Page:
When I first started soaping, I came across this silicone mold at one of those dollar stores. I thought they would make interesting sample soaps so I bought three of them. At the time I questioned whether or not to buy more but decided against it. I had no idea if the smaller soaps would sell.
When I bought the molds they didn’t come with any packaging or labeling so I had no idea of their proper name.
I just called them flower molds.
A year later, these little soaps would become very popular and I needed to make more than a dozen or so at a time. I needed more molds but every Google and Amazon search of “flower molds” yielded nothing.
Frustrated I reached out to a FB group and asked for help. Someone suggested I recreate the mold…YouTube would explain the process.
Then it happened.
Someone saw my post, saw the mold, and said, “Oh, those are Cherry Blossom molds” and gave me a link to an Etsy store that carried them.
After a year of searching, I finally had a name for my mold.
When I Googled their proper name, these silicone molds flooded my search results. I was able to buy them in bulk from Alibaba.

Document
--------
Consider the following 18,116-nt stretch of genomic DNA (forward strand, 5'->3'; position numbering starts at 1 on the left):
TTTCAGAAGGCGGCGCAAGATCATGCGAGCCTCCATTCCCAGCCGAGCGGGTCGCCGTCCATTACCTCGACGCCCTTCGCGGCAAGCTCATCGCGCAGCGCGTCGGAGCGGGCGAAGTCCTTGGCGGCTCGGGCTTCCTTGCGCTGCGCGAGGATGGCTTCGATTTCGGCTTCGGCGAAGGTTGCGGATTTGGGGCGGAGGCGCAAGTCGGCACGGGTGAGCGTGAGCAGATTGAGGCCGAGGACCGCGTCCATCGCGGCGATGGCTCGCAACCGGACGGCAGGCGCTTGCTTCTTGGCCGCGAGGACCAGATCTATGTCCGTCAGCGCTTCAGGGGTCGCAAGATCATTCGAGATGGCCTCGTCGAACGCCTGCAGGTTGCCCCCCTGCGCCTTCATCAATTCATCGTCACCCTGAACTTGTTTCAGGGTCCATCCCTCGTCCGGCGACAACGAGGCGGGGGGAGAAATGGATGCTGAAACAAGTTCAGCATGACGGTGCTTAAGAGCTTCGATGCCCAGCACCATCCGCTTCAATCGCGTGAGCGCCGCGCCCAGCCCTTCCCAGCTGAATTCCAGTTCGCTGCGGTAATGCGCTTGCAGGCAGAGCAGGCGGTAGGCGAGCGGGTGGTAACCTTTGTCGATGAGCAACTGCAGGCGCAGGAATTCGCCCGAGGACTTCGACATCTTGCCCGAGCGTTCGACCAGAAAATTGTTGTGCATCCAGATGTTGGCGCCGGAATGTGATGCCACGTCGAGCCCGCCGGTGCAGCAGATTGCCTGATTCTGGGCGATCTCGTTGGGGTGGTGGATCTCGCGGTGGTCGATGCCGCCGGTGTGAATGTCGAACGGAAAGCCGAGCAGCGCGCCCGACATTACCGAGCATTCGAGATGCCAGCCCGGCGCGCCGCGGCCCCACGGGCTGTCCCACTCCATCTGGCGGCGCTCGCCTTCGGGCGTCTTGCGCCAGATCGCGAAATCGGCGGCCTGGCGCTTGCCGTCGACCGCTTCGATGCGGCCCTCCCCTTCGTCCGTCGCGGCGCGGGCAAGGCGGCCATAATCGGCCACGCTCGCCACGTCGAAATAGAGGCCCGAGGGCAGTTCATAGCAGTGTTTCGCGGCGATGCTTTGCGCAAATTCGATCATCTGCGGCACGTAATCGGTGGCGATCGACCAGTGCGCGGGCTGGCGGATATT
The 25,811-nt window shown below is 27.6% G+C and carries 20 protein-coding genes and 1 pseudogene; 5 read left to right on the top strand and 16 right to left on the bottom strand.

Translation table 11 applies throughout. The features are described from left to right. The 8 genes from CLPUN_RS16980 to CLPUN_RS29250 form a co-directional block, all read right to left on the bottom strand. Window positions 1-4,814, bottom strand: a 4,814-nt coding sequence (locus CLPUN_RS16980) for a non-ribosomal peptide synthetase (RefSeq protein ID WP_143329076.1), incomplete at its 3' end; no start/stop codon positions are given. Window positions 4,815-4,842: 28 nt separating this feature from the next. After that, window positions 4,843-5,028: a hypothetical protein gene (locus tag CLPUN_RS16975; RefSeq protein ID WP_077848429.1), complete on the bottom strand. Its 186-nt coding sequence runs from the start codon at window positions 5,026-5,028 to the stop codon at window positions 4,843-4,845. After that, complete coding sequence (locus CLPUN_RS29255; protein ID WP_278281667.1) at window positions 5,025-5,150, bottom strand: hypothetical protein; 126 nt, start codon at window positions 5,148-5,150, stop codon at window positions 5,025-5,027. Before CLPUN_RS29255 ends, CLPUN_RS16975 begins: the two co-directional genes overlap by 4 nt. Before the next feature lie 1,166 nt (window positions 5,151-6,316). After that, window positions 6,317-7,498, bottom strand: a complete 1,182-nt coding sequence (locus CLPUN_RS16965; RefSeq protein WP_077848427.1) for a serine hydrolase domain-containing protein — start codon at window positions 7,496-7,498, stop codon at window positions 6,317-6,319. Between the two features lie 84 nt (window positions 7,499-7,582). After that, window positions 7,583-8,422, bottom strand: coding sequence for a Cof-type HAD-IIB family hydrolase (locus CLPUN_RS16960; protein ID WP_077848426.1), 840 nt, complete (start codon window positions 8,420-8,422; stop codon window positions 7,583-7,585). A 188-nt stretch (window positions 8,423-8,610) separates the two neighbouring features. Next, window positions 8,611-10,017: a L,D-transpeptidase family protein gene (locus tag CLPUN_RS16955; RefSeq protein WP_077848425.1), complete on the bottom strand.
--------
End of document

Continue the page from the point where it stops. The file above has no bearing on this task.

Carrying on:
The point of my soap mold tale?
Names matter. Classifications matter. SEO matters.
Had I known the proper name for my mold, this search would have ended a year ago.
Merrilee Kick of Southern Champion/BuzzBallz, Anne Staines of Sagent Marketing, and Loreen Gilbert of Wealthwise Financial Services all agree in my book, What Million-Dollar Brands Know that brand and business names matter. (Merrilee has a great story about BuzzBallz in the book!)
Event names matter. And so do book titles for that matter.
What you name a thing, how you classify it, the SEO you create around it can result in your target audience easily finding you. Or it could mean the loss of a client or customer and potential revenue.
Not being found?
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